“71 ki tour to hum log jeet ke aye the na (We had returned victorious from the 1971 tour, isn’t it)”, said 86-years old Salim Durani, the heartthrob of yesteryears. Of course, was my reaction and the gentleman that I was speaking with was a star in that historic victory. The series in 1971 was Durani’s second outing to the Caribbean Islands with the Indian team, the first one being in 1961-62. Although India had lost that series in 1961-62 by a margin of 0-5, but personally it had been a good one for Durani. With 17 wickets, he was the highest wicket-taker for the Indians and was also the second highest run scorer for the team.
While this experience would have come in handy in 1971, but he had been away from the Test arena for more than four years. Well, those who saw him bowl in that famous second Test at Port of Spain would not have believed this for sure.
Before getting into the details of Durani’s heroics with the ball, lets rewind to the match and series. India’s performance in the first Test at Kingston had been very good. Though the match ended in a draw, they had made the West Indies follow-on after Dilip Sardesai scored a double century (212).
When the Indian team reached Port of Spain, their confidence was high. This was despite the fact that they had never defeated the West Indies in the previous two dozen encounters. That record was to change soon.
“Ajit bade ache captain the. Woh jaante the kya karna tha.”
Garry Sobers won the toss and decided to bat. But the home side could manage only 214. India’s response was solid as they scored 352 courtesy a century by Sardesai (112) and half-centuries by debutant Sunil Gavaskar (65) and Eknath Solkar (55). With this big deficit of 138, the home side began their second innings well and at 150 for one at the end of the third day, seemed to be well in control.
The slide began on the next day. Opener Roy Fredericks was run out for 80 and Ajit Wadekar tossed the ball to Durani. Legend has it that Durani had told Wadekar on the previous night that he would get the wickets of Sobers and Clive Llyod. Downplaying this, Durani told me, “Ajit bade ache captain the. Woh jaante the kya karna tha. Unhone socha ki main wicket dila sakta hoon (Ajit was a good captain. He knew what had to be done. He thought that I could get the wicket).”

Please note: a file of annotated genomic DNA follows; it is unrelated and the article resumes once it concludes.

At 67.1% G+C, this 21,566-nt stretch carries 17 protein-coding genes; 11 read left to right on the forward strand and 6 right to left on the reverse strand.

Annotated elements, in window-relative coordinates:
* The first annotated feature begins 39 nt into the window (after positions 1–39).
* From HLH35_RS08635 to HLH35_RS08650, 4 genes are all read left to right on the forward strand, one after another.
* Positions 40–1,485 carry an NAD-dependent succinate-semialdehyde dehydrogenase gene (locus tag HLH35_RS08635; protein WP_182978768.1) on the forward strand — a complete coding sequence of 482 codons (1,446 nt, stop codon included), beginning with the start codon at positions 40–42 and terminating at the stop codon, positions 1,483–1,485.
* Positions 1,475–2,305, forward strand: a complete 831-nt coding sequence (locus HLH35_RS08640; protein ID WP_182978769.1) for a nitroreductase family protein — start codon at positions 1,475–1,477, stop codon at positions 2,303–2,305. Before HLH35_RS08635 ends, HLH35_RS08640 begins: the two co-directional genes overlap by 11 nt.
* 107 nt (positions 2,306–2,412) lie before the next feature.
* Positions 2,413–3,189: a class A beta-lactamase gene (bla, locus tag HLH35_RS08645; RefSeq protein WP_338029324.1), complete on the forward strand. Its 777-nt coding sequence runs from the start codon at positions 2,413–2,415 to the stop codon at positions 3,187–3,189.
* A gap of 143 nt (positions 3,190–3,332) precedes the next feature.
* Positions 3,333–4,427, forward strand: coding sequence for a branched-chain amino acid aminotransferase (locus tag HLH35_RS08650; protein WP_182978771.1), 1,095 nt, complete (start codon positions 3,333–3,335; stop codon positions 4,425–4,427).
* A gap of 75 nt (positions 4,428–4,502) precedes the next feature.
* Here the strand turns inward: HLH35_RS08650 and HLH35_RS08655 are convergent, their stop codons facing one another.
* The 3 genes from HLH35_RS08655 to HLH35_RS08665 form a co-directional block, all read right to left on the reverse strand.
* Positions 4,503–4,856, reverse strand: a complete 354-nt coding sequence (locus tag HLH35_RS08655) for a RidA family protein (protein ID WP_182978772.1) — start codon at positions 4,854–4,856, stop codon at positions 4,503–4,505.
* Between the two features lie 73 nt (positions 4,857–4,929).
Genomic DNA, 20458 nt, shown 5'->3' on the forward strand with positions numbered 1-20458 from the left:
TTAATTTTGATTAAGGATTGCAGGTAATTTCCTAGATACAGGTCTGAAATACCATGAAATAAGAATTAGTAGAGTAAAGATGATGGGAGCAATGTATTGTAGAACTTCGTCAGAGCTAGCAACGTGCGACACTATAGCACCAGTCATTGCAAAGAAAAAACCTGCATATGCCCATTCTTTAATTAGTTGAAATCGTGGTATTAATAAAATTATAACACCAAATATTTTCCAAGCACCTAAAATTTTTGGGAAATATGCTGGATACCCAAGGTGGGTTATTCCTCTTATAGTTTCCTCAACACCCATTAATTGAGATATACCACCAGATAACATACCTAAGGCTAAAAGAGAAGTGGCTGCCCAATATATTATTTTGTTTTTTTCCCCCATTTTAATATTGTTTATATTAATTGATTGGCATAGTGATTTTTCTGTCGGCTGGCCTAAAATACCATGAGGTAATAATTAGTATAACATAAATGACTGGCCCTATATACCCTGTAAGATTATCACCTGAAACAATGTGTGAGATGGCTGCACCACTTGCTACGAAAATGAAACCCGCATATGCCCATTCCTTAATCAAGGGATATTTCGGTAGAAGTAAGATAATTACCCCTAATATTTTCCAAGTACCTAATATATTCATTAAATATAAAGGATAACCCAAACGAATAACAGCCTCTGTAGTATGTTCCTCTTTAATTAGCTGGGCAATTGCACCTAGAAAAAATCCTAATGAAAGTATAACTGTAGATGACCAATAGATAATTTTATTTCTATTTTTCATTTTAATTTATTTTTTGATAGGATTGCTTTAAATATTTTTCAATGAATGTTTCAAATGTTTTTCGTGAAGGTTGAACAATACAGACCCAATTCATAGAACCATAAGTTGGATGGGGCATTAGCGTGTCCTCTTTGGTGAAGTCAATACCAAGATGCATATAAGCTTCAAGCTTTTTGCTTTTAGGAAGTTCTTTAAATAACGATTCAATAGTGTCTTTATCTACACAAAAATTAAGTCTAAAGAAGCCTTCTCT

“Sir Gary Sobers ko clean bowled kiya tha aur Clive Llyod ko bhi out kiya tha”
And as promised Salim bhai (as his colleagues fondly call him) came in taking both the wickets. Mind you he had not bowled in the first innings, but then that was the brilliance of the man. “Maine bahut achhi bowling ki thi. Sir Gary Sobers ko clean bowled kiya tha aur Clive Llyod ko bhi out kiya tha (I did bowl very well. I bowled Sir Gary Sobers and also got Clive Llyod out)”, he recalled with pride. As per him, the simple plan was to just get them out.
Durani rightly said that this turned the match in India’s favor. Venkat took five of the remaining six wickets as the home side were bowled out for 261. This meant that India needed 124 runs to register its first Test victory over the West Indies. Young Gavaskar scored his second half-century (unbeaten 67) in as many innings and India won the match by seven wickets.
“It was a great teamwork. We fielded and bowled very well. And we found the great cricketer Sunil Gavaskar”, reminisced Durani. Emphasizing on the great opener, he added, “Later Sunil became a world class player. I feel very happy. Jis tarah se Sunil ne batting kiya, usne prove kar diya ki woh bahut bada player banenge. Baad mein unhone 10,000 runs banakar bataya (The way Sunil batted, he proved that he would go on to become a big player. Later on, he scored 10,000 runs).”
It was indeed a great occasion for the Indian team and without an iota of doubt Gavaskar was the find of the tour. The next three Tests were drawn, and India won the series 1-0. I am sure each member of that team would have many memories and stories that they would treasure for their lifetime. When I asked about the experience to Durani, he summed it up nicely, “Team pehli baar jeeti thi West Indies mein. Yahi badi baat thi. Jeet ke aye isse badi baat kya hogi (Team had returned victorious from the West Indies for the first time. This itself was a big thing. What could have been bigger than the fact that we had won!).
Indeed, firsts in life have a special place and it is for this reason that 50 years since that landmark day, a mere utterance of the words ‘Port of Spain, 1971’ in enough to bring a smile to Indian cricketers and fans.